Third, it was mentioned that this was a “one and done” solution. Due to the changing nature of filesystem content, I don’t believe that to be the case. You may want to save this as a sh script and run it as a scheduled task, or you may want it to run on every boot up. If you decide you want to run it on every boot, edit (or create) the file /etc/rc.local, and paste the below. I can’t say for certain whether this script is preserved on an upgrade, though this page strongly suggests that it would be preserved.

I don’t have a Synology unit right now to test this on, so I can’t offer any insight other than what I’ve shared above.

Here’s the script:

#!/bin/sh
synouser --enum all > user.list
sed -i 's/\\/\\\\/g' user.list
cat user.list | while read line
do
echo -n "$line: "
USERDIR=`synouser --get "$line" | grep "User Dir"`
if [ $? != 0 ]; then
echo "user: [$line] not found"
continue
fi
HOMEPATH=`echo "$USERDIR" | cut -d'[' -f2 | cut -d']' -f1`
synoacltool -get-archive "$HOMEPATH" | grep is_support_ACL > /dev/null 2>&1
if [ $? != 0 ]; then
echo "[$HOMEPATH] not support ACL or not exist"
continue
fi
synoacltool -get "$HOMEPATH" | grep -F "user:$line:allow:rwxpdDaARWcCo:fd--" > /dev/null 2>&1
if [ $? = 0 ]; then
echo "[$HOMEPATH] exist user's Full Control ACL"
continue
fi
synoacltool -add "$HOMEPATH" "user:$line:allow:rwxpdDaARWcCo:fd--"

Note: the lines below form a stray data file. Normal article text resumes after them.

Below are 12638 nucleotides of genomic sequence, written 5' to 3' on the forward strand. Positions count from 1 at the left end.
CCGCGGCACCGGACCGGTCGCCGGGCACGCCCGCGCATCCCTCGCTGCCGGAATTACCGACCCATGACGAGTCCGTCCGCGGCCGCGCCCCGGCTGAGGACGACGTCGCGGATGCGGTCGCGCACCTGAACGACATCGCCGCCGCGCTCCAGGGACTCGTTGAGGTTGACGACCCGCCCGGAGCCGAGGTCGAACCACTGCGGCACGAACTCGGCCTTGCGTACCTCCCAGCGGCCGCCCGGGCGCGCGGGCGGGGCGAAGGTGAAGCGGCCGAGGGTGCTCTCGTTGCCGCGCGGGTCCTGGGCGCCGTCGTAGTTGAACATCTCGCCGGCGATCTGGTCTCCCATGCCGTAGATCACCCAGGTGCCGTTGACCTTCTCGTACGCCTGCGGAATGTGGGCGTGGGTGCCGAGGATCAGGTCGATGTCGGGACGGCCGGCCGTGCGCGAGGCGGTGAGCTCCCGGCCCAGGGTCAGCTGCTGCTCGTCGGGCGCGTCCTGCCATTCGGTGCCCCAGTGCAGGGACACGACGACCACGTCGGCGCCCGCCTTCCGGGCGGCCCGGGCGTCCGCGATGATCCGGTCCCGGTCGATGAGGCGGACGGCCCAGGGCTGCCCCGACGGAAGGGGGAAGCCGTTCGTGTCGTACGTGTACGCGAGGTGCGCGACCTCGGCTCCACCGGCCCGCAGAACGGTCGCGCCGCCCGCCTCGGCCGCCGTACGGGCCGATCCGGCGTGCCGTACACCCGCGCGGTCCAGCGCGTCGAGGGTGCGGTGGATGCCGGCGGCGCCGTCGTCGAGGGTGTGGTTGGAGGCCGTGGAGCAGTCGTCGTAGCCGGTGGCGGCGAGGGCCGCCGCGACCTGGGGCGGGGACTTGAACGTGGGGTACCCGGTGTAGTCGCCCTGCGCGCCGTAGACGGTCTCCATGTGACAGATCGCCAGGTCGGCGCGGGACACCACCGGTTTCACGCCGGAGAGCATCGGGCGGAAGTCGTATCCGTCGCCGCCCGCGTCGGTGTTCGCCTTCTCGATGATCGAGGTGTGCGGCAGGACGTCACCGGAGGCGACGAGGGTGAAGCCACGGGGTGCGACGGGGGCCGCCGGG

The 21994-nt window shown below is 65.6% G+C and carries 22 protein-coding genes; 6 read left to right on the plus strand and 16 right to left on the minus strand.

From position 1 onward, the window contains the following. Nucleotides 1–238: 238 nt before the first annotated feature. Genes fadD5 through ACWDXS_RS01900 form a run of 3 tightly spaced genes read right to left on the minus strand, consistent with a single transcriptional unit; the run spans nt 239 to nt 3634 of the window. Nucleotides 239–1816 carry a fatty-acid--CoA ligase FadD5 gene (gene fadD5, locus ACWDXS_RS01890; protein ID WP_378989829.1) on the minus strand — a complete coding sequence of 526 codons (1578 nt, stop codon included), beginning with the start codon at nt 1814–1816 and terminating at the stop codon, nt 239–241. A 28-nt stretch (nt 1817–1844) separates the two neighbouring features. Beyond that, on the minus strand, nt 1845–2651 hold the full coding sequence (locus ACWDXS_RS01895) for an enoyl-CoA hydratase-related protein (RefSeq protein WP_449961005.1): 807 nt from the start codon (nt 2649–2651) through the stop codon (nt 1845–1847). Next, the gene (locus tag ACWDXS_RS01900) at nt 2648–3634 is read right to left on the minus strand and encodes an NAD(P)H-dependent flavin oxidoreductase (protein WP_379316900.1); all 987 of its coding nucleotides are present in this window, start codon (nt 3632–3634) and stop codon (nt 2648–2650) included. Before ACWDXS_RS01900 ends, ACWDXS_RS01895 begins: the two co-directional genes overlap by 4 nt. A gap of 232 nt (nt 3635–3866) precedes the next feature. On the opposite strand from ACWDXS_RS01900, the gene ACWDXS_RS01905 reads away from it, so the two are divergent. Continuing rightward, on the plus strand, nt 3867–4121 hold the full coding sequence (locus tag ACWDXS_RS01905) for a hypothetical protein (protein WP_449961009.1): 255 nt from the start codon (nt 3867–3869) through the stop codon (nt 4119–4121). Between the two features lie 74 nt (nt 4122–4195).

done
rm user.list

Any feedback is welcome and appreciated. Thank you!

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My new home NAS: HP ProLiant MicroServer N40L running FreeNAS 8

I recently bought an HP ProLiant MicroServer for my new home NAS. My previous NAS was a Synology DS211j, and it performed very well, up until recently. My two biggest reasons for replacing it were:

1) It would randomly drop off the network. The LAN led would flash rapidly, but there was no activity on the switch port. It was also unpingable. This means the NIC was probably failing, and the unit would need to be replaced.

2) Synology had the idea to force MyDS registration in DSM 4.2 BETA. This meant I wasn’t getting another Synology if I could help it.

After some searching, I happened on the HP ProLiant MicroServer for the physical unit, and after a couple days of thought and planning, FreeNAS 8 BETA 3 for the OS.

Now, as my luck would have it, the first time I removed the motherboard from the chassis, I knocked a jumper cap off the board, which resulted in the unit not POSTing. A little intuition helped me find the right spot to replace it to. Here’s photos of the jumper locations in case anyone else shares my bad luck: